Sowing the seeds for the Happy Seeder Revolution
The Voice of Chandigarh News | Travel Trade Reporter
Each year, Punjab and Haryana generate an estimated 30 million tonnes of paddy straw, which is later set to fire and believed to be a major contributing factor to air pollution.
A new project led by the Australian Centre for International Agricultural Research (ACIAR) could help address the ongoing environmental issues of stubble burning.
Titled “Value chain and policy interventions to accelerate adoption of Happy Seeder zero-tillage in rice-wheat farming systems across the Gangetic Plains,” the project aims to build the momentum for the Happy Seeder revolution. Happy Seeder is a proven zero-tillage solution—that is, seeds can be planted directly into stubble without the need for land clearing or tilling, eliminating the need to burn crop residues. An excellent example of practical cooperation between Australia and India, it was developed by the Punjab Agricultural University (PAU) and Australian engineers and scientists with support from ACIAR a decade ago.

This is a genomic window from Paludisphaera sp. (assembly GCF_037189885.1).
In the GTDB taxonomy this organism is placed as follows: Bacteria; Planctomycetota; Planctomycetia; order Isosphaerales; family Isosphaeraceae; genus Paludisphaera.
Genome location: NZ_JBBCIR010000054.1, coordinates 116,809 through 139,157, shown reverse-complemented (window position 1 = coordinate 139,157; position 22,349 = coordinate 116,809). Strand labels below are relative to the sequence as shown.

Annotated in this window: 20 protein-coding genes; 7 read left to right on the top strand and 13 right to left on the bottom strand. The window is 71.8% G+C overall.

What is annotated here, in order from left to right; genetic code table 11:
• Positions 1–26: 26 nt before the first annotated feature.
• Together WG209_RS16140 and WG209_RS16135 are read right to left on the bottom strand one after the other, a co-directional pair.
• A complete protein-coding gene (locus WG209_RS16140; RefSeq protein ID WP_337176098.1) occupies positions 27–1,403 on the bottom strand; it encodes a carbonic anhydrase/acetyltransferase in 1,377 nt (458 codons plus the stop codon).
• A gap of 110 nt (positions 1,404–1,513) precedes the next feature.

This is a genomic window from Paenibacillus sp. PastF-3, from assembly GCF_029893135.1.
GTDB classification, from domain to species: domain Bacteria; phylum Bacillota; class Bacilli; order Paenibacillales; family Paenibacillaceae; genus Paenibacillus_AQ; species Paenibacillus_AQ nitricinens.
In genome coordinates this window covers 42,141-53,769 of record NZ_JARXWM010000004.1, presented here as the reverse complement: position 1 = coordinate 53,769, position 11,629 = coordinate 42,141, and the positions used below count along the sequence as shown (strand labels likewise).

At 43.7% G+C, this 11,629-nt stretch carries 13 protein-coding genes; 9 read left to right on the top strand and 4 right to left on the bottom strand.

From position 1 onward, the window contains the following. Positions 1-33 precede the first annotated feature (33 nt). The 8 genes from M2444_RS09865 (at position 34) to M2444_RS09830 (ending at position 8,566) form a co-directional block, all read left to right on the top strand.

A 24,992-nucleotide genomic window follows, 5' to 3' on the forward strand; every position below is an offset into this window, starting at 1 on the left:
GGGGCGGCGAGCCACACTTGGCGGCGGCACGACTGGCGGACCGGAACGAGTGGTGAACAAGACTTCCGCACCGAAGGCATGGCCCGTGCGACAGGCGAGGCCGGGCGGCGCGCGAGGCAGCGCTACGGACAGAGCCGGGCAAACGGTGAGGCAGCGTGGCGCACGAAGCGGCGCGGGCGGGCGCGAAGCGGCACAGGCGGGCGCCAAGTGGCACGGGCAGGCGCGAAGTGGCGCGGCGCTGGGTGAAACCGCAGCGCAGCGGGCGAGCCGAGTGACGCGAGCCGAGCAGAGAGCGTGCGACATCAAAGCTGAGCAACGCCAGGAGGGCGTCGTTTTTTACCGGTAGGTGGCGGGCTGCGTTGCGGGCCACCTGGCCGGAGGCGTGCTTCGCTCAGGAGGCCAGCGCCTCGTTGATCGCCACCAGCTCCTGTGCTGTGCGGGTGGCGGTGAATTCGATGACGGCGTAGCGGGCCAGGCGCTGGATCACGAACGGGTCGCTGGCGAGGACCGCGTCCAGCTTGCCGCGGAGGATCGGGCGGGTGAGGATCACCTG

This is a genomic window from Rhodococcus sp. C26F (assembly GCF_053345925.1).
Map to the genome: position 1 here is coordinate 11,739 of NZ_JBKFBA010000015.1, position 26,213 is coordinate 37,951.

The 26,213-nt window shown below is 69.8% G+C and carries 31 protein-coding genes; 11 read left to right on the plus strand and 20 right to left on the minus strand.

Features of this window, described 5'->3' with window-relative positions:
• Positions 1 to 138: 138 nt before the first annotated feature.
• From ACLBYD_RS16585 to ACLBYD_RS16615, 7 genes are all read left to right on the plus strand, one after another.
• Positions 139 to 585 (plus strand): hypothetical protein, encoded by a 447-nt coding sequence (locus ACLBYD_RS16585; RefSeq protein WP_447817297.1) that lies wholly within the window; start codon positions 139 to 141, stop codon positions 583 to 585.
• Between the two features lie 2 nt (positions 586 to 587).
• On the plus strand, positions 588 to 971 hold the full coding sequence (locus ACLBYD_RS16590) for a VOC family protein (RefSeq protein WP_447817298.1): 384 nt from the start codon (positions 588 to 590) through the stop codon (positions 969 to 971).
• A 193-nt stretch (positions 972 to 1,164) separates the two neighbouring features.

The Australian High Commissioner to India, Ms. Harinder Sidhu, has welcomed the initiative. “ACIAR investment to develop the Happy Seeder has been an outstanding success,” she said.
“Through this new project, we can work collaboratively with Indian partners to not only ensure better productivity and soil health, but also address the issue of stubble burning.”
The project kicked off with a workshop hosted by the International Food Policy Research Institute in Chandigarh. The workshop brought together officials from the central government and states of Punjab and Haryana, including research scientists, extension officials, farmers, and manufacturers of machinery to discuss ways to promote adoption of the Happy Seeder technology.
ACIAR will work with the Centre for Global Food and Resources at the University of Adelaide and Indian partners from government and the agribusiness sector to deliver the project.